This way everyone should be happy:
Gui users can do some simple setup and have a functioning configuration in a central place (!).
Power-Users can still make use of things as auto discovery but have the possibility to split the configuration across files or even folders. Also there is now a single source of truth.
The workflow would be to do auto-discovery and then move parts of the created information to another file.
e.g the openhab.yml would then look like:
But you know that we are talking about Cron expressions because of a new UI, do you?
HA is currently in the lead, I second that. The hopefully changes this year, there is a lot happening.
Node red is a competitor, if you want. They are fully self-contained, have their own add-on eco system, inputs and outputs. Some people here do this, using openhab only for their add-ons and relaying all events do node red. And the goal should be to make OH so good that you don’t want to and don’t need to include a 3rd party app.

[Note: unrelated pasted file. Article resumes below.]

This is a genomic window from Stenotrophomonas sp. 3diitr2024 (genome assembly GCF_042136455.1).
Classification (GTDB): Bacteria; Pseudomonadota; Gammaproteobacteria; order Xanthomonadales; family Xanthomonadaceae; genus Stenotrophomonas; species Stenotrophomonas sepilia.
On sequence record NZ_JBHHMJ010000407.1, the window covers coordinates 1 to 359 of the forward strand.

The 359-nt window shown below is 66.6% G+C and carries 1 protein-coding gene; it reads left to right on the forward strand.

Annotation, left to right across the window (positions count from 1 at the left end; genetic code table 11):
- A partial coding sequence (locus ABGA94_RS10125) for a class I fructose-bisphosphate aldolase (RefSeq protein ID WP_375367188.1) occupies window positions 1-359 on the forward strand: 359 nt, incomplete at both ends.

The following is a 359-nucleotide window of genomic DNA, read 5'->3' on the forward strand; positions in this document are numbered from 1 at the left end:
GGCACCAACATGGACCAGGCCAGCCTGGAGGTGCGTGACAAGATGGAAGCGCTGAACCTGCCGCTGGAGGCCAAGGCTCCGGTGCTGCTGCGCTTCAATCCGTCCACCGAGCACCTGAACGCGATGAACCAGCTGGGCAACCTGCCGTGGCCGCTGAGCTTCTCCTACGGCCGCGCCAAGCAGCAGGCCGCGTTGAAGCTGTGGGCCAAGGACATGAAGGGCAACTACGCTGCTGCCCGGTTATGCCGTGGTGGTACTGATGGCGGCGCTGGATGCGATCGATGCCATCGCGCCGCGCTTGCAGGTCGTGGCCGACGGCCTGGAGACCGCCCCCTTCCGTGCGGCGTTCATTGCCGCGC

There is a huge discussion from just recently about this. Please have at least a look at the new paper UI design study if that is what you imagine.
And no, I don’t think we want to mimic homeassistant here, because that is your proposal, basically.
Yes - I was talking about the gui that is used to display values and interact with openhab. For me configuration and display/using are two different things. On the Tablet in the living room I don’t need to configure my instance - there I want a nice, fancy layout I can configure to my needs.
Tbh there are couple of users just sticking with openhab because the z-wave binding is so good.
Poweruses will always have the need for textual configuration for various reasons (has been discussed extensively) and these are the users that drive developement and contribute to the project.
Why not use a similar configuration system? It’s a nice and simple solution to the problem.
Just because another tool uses it doesn’t mean it’s forbidden for openhab.